Many Kiwi primary producers have viewed China as the great land of opportunity as that country has progressively opened itself up to trade with the West. However, rising on the horizon is another economic star, also burgeoning with opportunity for our farmers, growers and associated businesses. That market is India, but as an export market it’s not for the fainthearted.
With a population of more than 1.2 billion, India is one of the world’s largest economies. It is also undergoing a period of significant social change and extremely rapid growth. Even during recession, its economic expansion has been plotted at more than 5 percent. And those tracking these things project the country will speedily return to the 9-10 percent it has experienced over most of the last decade.
However, food prices in India are on the increase was well as demand outstrips supply and the nation struggles to feed its population. The country currently ranks at 67 out of 84 countries on the International Food Policy Research Institute’s global hunger index, created to assess levels of child malnutrition, child mortality and the proportion of population who do not get enough to eat. In fact the Indian government is poised to introduce a new law making access to food a basic right of every Indian citizen. Driving this policy is the idea of subsidising food for 70 percent of the population.
It is onto this stage that New Zealand has been advancing since early last year in an attempt to encourage India to abolish trade tariffs on our exports and reduce other non-tariff barriers. This is a path we have trodden before.
There have been a number of bilateral treaties in place between New Zealand and India, across a range of market sectors, since 1963. More recently, however—since April 2010—our two countries have been in talks regarding a bilateral free trade agreement (FTA). This follows the respective trade ministers confirming in 2009 that a feasibility study had found that “the two economies are largely complementary, and an FTA would deliver an outcome of genuine mutual benefit”.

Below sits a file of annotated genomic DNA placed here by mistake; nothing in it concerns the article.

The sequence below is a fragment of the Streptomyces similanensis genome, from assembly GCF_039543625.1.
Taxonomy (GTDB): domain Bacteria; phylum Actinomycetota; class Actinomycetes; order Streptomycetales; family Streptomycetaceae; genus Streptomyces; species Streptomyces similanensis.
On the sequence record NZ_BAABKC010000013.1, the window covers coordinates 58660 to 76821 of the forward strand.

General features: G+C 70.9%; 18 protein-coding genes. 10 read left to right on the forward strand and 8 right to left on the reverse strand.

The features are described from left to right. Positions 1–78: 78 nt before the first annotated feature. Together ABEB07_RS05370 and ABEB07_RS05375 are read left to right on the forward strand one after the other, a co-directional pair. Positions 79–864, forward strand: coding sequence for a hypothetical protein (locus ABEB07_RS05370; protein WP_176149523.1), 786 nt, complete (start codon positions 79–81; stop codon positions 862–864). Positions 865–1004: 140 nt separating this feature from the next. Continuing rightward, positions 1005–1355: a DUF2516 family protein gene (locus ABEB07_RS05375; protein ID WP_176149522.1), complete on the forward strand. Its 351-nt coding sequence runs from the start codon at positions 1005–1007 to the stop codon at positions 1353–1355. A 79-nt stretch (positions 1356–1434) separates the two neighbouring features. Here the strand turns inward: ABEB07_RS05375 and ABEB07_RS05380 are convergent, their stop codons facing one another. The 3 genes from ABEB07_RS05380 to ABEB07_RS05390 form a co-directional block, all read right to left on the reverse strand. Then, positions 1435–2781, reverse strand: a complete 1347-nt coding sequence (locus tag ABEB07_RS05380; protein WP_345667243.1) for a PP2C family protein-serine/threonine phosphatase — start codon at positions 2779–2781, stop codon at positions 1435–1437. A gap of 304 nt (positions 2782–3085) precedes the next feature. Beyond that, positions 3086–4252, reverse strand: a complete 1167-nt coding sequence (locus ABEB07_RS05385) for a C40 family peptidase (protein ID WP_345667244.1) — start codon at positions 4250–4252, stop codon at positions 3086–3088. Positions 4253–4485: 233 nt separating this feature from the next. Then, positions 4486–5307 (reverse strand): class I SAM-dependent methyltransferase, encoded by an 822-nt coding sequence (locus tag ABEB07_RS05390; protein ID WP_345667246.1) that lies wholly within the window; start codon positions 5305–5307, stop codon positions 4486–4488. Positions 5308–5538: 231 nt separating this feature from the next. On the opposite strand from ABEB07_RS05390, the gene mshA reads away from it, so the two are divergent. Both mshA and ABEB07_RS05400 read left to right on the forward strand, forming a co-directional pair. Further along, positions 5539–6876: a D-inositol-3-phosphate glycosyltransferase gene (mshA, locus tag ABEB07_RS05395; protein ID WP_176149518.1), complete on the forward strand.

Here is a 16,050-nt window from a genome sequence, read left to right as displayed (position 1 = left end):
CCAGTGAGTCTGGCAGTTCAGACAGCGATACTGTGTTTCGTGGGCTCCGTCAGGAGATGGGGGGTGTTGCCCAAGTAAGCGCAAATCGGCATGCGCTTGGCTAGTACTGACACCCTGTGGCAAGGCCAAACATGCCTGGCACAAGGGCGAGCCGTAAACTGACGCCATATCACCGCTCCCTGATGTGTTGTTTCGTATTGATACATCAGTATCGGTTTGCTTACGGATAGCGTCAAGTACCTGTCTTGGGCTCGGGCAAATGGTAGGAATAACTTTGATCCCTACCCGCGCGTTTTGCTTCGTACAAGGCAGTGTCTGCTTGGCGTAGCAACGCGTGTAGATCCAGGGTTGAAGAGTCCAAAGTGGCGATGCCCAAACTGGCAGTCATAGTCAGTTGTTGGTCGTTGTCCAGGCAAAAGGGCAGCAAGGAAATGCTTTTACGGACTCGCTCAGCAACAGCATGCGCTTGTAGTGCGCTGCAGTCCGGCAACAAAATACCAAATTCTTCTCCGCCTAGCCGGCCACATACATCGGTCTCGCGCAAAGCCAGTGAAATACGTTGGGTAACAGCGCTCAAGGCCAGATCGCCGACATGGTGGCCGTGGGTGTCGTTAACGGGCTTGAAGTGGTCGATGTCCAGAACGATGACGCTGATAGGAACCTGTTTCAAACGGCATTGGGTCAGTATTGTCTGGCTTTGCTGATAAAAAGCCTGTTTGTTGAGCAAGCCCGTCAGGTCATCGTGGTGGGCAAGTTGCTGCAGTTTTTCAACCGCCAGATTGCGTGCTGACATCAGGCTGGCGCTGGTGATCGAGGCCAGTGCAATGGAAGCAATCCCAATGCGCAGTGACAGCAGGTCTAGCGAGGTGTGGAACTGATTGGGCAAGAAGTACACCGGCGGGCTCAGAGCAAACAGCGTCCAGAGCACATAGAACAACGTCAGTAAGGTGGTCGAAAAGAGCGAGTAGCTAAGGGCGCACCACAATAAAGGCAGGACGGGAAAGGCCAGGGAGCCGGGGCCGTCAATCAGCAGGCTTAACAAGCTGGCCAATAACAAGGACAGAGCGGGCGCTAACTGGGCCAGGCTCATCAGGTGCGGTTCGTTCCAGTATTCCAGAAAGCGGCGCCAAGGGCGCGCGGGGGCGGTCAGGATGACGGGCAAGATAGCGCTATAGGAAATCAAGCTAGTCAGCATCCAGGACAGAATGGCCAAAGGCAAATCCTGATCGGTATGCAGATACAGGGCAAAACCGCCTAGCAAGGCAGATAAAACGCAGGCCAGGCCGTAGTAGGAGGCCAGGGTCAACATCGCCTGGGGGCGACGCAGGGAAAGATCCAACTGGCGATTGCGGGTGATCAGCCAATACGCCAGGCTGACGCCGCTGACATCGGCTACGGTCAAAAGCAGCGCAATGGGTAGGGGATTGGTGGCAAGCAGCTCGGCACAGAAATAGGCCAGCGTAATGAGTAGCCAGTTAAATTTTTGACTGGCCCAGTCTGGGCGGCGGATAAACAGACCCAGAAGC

New Zealand Trade Minister Tim Groser talked up the opportunities: “A free trade agreement with India offers great promise for New Zealand businesses. India is already one of our fastest growing markets, with New Zealand exports having tripled over the last decade.”
The fourth round of FTA negotiations took place in New Delhi in March 2011. Then, in the same month, Prime Minister John Key headed a delegation back to New Delhi for the fifth stage in the process. It is expected that a deal will be clinched soon.
The March/June trip was modelled on the new ‘New Zealand Inc’ India Strategy. It was the first of a series of all-of-government initiatives to set priorities and coordinate relations with key offshore partners. The strategy incorporates a clear vision that India should be a core trade, economic and political partner for New Zealand. Among its five goals, it aims to treble exports from mid 2010 levels to $2 billion per year by 2015.